And then our volunteers and staff have been preparing preparedness kits for our staff and delivering those to the staff in the field or having it available here in our office to people to come by and pick up.
And our Board of Directors has also shown awesome leadership in supporting us both financially and with their expertise. Of course, we are a small business and we have seen some changes in our operations. Christine Chivily, who is in the leadership of Bankwell, is a member of our Board of Directors and she helped us navigate the Payroll Protection Program, one of the new programs that’s available for small businesses such as ours in response to the pandemic.
We’ve been very fortunate and the outpouring of support, it’s just been so unbelievable. And it has gone right back to enable us to deliver more care to those in need.
GMW: So many people in Wilton are very motivated to help out right now, whether it’s making masks, face shields or donating. Why is it crucial that people support Visiting Nurse & Hospice and what’s the best way people can do that?
Bradley: There are many ways people can help us. The creation of masks would be wonderful, particularly for our office staff now that we have the requirement of masking, even in the non-clinical setting. We would welcome that so we can be sure to preserve the medical-grade PPE for our clinicians and families who most need it. We have certainly continued financial support needs for the same areas that I identified, support for telehealth equipment, support for our PPE and support for unfunded care.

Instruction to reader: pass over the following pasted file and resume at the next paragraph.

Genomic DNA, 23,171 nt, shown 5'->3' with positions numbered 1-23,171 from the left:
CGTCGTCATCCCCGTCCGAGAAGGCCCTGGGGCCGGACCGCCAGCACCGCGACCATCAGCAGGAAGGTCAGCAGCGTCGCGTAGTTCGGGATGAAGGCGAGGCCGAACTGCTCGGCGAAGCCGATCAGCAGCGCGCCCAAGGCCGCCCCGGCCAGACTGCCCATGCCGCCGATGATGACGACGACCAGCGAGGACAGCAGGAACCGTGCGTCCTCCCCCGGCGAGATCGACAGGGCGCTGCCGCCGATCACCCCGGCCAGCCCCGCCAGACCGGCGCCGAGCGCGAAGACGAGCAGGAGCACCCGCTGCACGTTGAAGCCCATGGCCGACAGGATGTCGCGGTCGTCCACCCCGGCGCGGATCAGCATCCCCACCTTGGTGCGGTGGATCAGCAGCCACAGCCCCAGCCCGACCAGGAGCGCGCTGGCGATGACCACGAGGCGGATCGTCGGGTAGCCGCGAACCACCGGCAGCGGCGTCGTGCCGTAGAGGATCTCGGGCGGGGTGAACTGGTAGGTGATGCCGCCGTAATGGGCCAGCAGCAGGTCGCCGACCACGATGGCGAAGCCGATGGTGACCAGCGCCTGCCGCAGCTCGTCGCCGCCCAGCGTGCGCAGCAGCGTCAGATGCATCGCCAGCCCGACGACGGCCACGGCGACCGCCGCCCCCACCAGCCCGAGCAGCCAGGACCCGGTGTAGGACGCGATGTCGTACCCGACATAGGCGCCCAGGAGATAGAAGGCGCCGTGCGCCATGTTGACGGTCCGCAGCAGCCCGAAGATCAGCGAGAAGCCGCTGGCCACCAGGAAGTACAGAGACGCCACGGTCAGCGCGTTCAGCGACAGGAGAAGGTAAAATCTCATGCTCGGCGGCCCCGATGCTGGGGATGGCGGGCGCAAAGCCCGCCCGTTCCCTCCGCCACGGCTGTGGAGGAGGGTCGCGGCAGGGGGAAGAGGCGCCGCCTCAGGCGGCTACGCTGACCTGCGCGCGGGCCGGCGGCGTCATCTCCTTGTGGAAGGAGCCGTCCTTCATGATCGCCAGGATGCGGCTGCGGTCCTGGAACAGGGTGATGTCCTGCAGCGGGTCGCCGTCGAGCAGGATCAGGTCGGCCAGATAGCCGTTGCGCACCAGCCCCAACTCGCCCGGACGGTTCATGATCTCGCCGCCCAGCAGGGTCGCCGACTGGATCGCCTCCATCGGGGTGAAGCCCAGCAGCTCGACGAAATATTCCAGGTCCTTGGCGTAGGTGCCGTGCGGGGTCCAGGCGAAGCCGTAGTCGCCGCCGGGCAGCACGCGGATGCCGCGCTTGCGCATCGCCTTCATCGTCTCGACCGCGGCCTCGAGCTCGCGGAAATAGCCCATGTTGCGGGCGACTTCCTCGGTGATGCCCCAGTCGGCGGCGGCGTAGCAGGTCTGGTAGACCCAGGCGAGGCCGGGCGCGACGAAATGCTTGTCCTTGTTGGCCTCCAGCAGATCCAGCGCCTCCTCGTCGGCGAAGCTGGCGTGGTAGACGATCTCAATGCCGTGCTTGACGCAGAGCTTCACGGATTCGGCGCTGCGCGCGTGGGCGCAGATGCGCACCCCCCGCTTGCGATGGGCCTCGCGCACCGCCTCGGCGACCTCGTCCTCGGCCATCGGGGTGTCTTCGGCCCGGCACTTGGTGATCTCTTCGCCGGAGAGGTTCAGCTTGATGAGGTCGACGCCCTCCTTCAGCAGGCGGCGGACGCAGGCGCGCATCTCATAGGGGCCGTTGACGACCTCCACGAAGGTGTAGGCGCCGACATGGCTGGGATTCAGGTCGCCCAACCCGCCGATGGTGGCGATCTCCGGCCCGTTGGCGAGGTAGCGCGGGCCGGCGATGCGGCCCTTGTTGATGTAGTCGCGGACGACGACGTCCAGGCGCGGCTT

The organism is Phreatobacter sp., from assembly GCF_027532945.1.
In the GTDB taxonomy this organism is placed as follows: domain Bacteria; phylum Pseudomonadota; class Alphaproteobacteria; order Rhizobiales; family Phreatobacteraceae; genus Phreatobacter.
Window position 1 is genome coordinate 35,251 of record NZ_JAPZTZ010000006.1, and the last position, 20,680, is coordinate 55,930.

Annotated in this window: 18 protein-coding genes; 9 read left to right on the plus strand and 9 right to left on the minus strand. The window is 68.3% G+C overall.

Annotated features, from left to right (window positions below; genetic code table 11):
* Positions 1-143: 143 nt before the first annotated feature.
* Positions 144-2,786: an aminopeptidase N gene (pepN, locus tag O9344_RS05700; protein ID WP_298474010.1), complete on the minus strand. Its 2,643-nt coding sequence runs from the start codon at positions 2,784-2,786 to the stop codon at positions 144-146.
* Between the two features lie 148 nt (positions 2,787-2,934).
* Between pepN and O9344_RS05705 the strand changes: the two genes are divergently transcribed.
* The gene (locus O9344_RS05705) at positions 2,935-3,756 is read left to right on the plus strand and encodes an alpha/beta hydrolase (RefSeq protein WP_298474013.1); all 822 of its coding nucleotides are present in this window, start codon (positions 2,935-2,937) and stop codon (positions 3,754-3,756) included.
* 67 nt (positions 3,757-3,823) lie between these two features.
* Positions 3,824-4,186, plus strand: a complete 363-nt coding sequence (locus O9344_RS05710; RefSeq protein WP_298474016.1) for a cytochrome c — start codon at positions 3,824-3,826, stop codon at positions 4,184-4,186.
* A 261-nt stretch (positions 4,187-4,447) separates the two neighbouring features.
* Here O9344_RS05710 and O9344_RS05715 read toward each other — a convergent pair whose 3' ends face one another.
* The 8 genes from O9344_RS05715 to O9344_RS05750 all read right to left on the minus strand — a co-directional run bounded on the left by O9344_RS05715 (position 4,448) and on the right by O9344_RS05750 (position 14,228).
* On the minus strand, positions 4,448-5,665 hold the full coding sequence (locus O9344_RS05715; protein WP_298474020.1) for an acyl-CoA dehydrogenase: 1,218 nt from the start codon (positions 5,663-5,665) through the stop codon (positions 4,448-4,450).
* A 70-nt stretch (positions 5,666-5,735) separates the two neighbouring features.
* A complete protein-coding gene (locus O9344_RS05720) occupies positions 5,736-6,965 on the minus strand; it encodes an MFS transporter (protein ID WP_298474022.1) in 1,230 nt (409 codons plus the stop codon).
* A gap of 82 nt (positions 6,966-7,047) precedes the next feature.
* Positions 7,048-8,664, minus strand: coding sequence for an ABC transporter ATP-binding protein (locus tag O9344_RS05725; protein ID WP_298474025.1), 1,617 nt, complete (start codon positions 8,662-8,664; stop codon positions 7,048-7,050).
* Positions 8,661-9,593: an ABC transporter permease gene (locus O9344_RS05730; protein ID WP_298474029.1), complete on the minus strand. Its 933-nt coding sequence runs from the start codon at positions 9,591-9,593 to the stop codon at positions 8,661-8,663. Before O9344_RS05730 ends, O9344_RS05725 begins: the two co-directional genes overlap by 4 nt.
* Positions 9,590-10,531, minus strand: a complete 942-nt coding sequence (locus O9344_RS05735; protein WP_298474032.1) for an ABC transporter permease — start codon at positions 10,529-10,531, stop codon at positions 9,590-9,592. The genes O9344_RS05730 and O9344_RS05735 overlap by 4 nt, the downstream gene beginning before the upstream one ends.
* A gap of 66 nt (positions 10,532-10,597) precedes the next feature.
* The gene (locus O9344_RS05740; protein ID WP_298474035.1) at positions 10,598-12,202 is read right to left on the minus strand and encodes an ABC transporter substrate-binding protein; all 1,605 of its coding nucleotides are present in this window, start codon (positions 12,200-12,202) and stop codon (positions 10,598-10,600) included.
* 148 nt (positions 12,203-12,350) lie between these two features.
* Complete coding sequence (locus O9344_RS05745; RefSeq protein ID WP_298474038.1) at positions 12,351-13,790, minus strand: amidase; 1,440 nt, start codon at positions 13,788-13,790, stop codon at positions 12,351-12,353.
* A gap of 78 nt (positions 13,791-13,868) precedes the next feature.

If there are volunteers who are interested in helping us prepare PPE kits, we are doing that on a limited basis because we are trying to follow social distancing guidelines ourselves. Some of us in the office have been sharing and telecommuting. So we would do that on a limited and scheduled basis. But the idea of someone helping us with face shields and face masks would be most welcome, as well as the support for our patients in the ways that I described would be wonderful and enable us to bring additional care to those most in need in this really challenging time.
GMW: Right now with this pandemic, it’s such a time of worry and grave concern for so many people. What advice would you give people who are feeling nervous or anxious about the virus?
Bradley: I hear that and we feel that here as well. Know that you are not alone, the concerns that you’re feeling are very legitimate in an environment of uncertainty. Anxiety and worry is expected. Please consider talking with us on our Ask the Nurse line or sending in a note. We also have counselors available at no charge for individuals who wish to take consideration of that offering. We can do that via telephone, we can do it via FaceTime or Zoom. Do think about taking advantage of the Ask the Nurse [hotline] because that is what we’re here for. If you just want to call us and have a conversation, please do. We welcome that. That’s why we’re here and please know that you’re not alone.
And we will get through this together.